On Monday, Wilbanks will be in New York City. He’ll be at the Broad Foundation, which will announce the winner of the 2014 Broad Prize for being the best urban school district. Gwinnett is in competition with the Orange County, Florida school system for the honor. Winning the prize would mean $750,000 in scholarship money for the system’s students. Gwinnett schools won that prize four years ago, which made the district ineligible for the past three years. The fact that it is one of two finalists in the first year it is eligible again is in part because of innovative educational projects like those listed above, and is in part a testament to Wilbanks’ 19 years as superintendent.


  1. ryanhawk says:

    I’m more than a little tired of the propaganda that public schools use to mislead parents and students into believing everything is awesome.

    The 2011 graduation rate in Gwinnet (feel free to update if you have more recent data) was 67%. This means Gwinnett’s graduation rate was on par with the state average and well below the national average of 75%. So even by this most basic measure of performance, Gwinnett has much to improve.

    But what about reading and math scores for students who are still enrolled? Compared to students from 25 developed countries, the average Gwinnett student would rank in the 49th percentile in math and the 55th percentile in reading.

    But Everything is Awesome!

    • Ralph says:

      Most other developed countries have homogenous demographics. We are a melting pot with ethnicity which has single parent families that don’t put much stock in education, and rural agrarian provinces running and supporting farms instead of concentrating on academics.

      Our top half students probably match up well with those other developed countries, and our welfare safety net is as strong.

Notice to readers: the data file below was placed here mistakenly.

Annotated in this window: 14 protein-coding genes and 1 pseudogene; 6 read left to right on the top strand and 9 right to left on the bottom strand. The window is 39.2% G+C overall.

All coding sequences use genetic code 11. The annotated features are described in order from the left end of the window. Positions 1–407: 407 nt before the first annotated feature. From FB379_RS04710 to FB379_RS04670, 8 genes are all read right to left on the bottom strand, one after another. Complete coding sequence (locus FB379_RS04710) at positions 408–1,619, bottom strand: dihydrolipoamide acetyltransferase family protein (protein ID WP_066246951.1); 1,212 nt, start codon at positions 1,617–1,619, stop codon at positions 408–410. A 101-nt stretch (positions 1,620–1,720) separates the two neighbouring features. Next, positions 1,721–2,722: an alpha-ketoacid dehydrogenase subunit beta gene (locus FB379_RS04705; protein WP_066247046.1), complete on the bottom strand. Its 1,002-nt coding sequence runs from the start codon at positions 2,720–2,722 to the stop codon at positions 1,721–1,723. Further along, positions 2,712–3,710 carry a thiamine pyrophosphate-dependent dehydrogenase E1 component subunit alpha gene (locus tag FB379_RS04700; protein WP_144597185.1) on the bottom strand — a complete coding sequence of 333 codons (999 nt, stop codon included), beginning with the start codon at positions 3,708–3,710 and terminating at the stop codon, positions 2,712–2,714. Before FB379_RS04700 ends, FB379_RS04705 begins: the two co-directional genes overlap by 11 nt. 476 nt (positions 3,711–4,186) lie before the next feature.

• ryanhawk says:

        That’s the excuse everyone defaults too but it’s just not true. Do a little research and you will discover that suburban white kids in “good” public schools also lag behind their international peers. Our schools just aren’t getting the job done.

  2. Tom Taylor says:


    Have you been to France, Germany, Sweden, the UK, etc. lately. Hardly homogenious. I lived in Japan, does ring true there.

    • Harry says:

      All the above mentioned are declining due to their open border policies and the education results are thereby taking a hit. One of the few continuing success stories is Finland, because evidently they don’t see too many migrants.

  3. Dave Bearse says:

    Thanks for the summary.

    “Wilbanks fears the formula will be tweaked to match the amount of money available to spend on education, rather than considering other ways of funding education.”

    The takeaway of revenue neutral funding focus is that there will be a loser for every winner. Holding the money the same, trends within a district may be more important than the year one winners and losers, e.g. perhaps a school takes a hit on one element on funding, but the its trends support increased future funding on that element, or another element.